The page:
Firstly, be honest with yourself…have you ever felt lonely or isolated?  How did this make you feel?  I have, and I guess this is why I feel compelled to raise the profile of this issue, because I understand if only briefly the impact of not feeling part of something bigger than myself or my own thoughts.  I believe the only way you can make real social change is by talking openly and honestly about a subject, educating people and inspiring people to make a difference if only small.  For the next week, put your phone in your pocket as you walk around (and leave it there)  instead try engaging with someone with a smile or saying hello.  For 55% of older people who live alone – sometimes their TV is what they rely on for company.  Why don’t you be the one to brighten someone’s day by taking an interest in them and making them feel part of something.  Why not make an effort to chat to the neighbour you see doesn’t have many visitors or even leave a card through their door with your name and details and an offer of a roast dinner on a Sunday.  It’s not rocket science we need, its kindness.  If any of these facts made you want to make a difference, why not take to Twitter or LinkedIn and tell me what you did to make a difference using the hashtag  #socialwarming

I can’t wait to hear from you…go on… make a difference to someone’s life today (and tell me about it)

A world without stairs….

I have spent a lot of time recently thinking about my ‘mission’ and also the things I use my voice for.

These thoughts brought on by an event I attended around female empowerment where I was surrounded by some of the most impressive women I have ever met from all around the globe.

I walked into the House of Commons in May and I was excited.  Excited to meet likeminded people and excited to talk about real issues effecting real people – more importantly, how we could work together to create real change.  Helping people to change their lives and live the best version of their life is what makes me get up in the morning you see.

I feel the need to say that within the first 10 minutes of this event, I had forgotten my name and the job that I did and stumbled on these most basic questions when asked…I fear my excitement had turned into being a little overwhelmed and I did even debate going to hide out in the toilets for the rest of the day…because who would know right?!  Well you will be pleased to know that this story doesn’t end with me hiding in a toilet.. the event was an incredible success and for me the most successful part was getting me to really hone in my vision on how I can help to change the world… a big ask isn’t it!  Well, the people crazy enough to think they can change the world usually can and I think we all do in our own way.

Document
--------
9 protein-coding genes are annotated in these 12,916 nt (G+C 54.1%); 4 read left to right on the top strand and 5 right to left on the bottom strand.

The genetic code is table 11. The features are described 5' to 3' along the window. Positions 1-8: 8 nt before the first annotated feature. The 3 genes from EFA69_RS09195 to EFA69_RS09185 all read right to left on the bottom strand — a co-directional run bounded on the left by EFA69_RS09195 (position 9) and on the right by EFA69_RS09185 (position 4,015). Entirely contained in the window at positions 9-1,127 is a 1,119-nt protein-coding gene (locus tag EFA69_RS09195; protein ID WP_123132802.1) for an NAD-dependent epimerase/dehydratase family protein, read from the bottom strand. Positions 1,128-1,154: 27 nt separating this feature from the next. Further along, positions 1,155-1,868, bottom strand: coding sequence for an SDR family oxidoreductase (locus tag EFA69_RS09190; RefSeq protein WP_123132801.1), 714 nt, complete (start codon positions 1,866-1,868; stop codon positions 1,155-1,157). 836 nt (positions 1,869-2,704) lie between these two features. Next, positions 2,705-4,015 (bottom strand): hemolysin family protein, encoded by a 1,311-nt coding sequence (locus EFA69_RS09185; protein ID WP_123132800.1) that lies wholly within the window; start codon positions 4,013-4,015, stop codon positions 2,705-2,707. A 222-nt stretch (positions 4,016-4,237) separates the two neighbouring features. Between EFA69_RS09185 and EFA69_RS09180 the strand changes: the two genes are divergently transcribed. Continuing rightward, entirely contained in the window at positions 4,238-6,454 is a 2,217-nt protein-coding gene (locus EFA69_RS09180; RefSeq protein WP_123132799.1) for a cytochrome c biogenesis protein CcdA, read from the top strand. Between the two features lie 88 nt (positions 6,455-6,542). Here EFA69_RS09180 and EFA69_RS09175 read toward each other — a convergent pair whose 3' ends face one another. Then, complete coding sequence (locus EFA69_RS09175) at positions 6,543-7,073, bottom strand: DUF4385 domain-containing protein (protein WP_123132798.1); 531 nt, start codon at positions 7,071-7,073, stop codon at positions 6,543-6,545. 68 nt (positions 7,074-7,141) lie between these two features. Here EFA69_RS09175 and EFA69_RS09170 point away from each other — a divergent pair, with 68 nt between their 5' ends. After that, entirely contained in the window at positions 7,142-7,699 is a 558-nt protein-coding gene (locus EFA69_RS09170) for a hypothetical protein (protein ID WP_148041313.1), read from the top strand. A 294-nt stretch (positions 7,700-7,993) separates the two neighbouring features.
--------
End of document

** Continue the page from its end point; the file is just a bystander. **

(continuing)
Whilst we were talking in our workshops, people were discussing what drives them and all of a sudden, my vision started tumbling out of my mouth into fully formed sentences.  I had remembered my name, my job and most of all, my purpose.  My vision you see, is to create a world without stairs… literally and metaphorically.  The ladies on the table asked me to elaborate so that’s what I will also do for you.

We have roughly *7 million people in the UK (*Scope) who have various mobility impairments which can result in difficulty climbing stairs.  We have an ageing population and with age (for some) comes less mobility and sometimes a difficulty with stairs.  Have you ever stopped in a city and looked at just how many stairs there are??  Well I can tell you that there are hundreds of thousands in London alone.  Did you know that if you walked the stairs for the Hampstead tube station for 100 days it is the equivalent of climbing Everest!!  I have many fascinating stair trivia now, due to researching this blog…which I may add I will not bore you with.  I am now however someone you will want on your pub quiz team for stairs related questions!

Stairs are more economical in cost in comparison to some ramps and we put in stairs, sometimes because of space, but mostly (after speaking with architects) because it’s what we have always done and they look pleasing on the eye in a landscape or property.  So as a society, we put in stairs even though we know a large percentage of the population can’t use them…but don’t despair…because of Equalities legislation and also people recognising people’s needs, we then have some ramps, elevators, chair lifts and also escalators…as well as the stairs.  What an expense.

If we only had ramps or something similarly accessible, everyone could get around well.  No workarounds.

The stairs here are a symbol for the barriers we put in place for our people and communities – sometimes without even realising.  We then try and find a workaround when we understand the barrier and its impact. Thinking in this way is costly and also inefficient, there are also impacts on people whilst they wait for our bright ideas.  Now, I am not saying the answer to all of our problems is a world with ramps! I instead challenge everyone reading this to instead apply the ethos of ‘a world without stairs’ to whatever you are working on.  Let’s not find workarounds anymore or create unintentional unequal playing fields.  Let’s work to have no barriers and also applaud those who actively work to remove the current barriers which exist – that’s what I will be doing with this blog… talking about my new role within Aster in which I will be trying to create a world without stairs on my new adventure as Director of the Aster Foundation.

Now, according to my partner I am passionate about my work but I know myself and I have a tendency to waffle, so I hope you understand the point I am trying to make.  The next time you are out, take 5 minutes and stop and look at the world around you.  The amazing and impressive world/ society that we as human beings created.  Now, think about all of the different people in the world…can you see any barriers?  I challenge you to remove them – let’s start a revolution and be crazy enough to think we can actually change the world… go on, I dare you.